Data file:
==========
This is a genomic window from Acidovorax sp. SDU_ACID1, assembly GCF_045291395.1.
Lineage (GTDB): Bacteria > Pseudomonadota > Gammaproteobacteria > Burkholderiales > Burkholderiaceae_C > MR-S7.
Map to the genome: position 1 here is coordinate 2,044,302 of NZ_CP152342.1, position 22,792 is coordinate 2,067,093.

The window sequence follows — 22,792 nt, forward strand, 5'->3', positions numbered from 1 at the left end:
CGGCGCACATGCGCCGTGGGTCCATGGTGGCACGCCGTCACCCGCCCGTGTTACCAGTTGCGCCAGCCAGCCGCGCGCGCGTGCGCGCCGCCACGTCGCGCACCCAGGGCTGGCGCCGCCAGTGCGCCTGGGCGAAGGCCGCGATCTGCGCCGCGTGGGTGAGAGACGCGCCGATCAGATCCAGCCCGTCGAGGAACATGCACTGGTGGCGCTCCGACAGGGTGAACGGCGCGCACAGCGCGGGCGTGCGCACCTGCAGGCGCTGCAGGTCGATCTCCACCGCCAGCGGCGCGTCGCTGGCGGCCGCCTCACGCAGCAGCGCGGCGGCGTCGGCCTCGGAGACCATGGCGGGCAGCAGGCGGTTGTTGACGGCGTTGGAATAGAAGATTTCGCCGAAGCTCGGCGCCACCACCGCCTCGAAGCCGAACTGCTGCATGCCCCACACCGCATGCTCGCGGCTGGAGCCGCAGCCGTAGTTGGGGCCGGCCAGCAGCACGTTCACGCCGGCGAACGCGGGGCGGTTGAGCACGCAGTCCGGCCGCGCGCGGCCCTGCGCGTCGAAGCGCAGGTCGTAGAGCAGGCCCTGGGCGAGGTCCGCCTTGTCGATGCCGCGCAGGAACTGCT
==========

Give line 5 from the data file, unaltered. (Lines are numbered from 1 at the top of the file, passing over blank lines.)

CGGCGCACATGCGCCGTGGGTCCATGGTGGCACGCCGTCACCCGCCCGTGTTACCAGTTGCGCCAGCCAGCCGCGCGCGCGTGCGCGCCGCCACGTCGCGCACCCAGGGCTGGCGCCGCCAGTGCGCCTGGGCGAAGGCCGCGATCTGCGCCGCGTGGGTGAGAGACGCGCCGATCAGATCCAGCCCGTCGAGGAACATGCACTGGTGGCGCTCCGACAGGGTGAACGGCGCGCACAGCGCGGGCGTGCGCACCTGCAGGCGCTGCAGGTCGATCTCCACCGCCAGCGGCGCGTCGCTGGCGGCCGCCTCACGCAGCAGCGCGGCGGCGTCGGCCTCGGAGACCATGGCGGGCAGCAGGCGGTTGTTGACGGCGTTGGAATAGAAGATTTCGCCGAAGCTCGGCGCCACCACCGCCTCGAAGCCGAACTGCTGCATGCCCCACACCGCATGCTCGCGGCTGGAGCCGCAGCCGTAGTTGGGGCCGGCCAGCAGCACGTTCACGCCGGCGAACGCGGGGCGGTTGAGCACGCAGTCCGGCCGCGCGCGGCCCTGCGCGTCGAAGCGCAGGTCGTAGAGCAGGCCCTGGGCGAGGTCCGCCTTGTCGATGCCGCGCAGGAACTGCT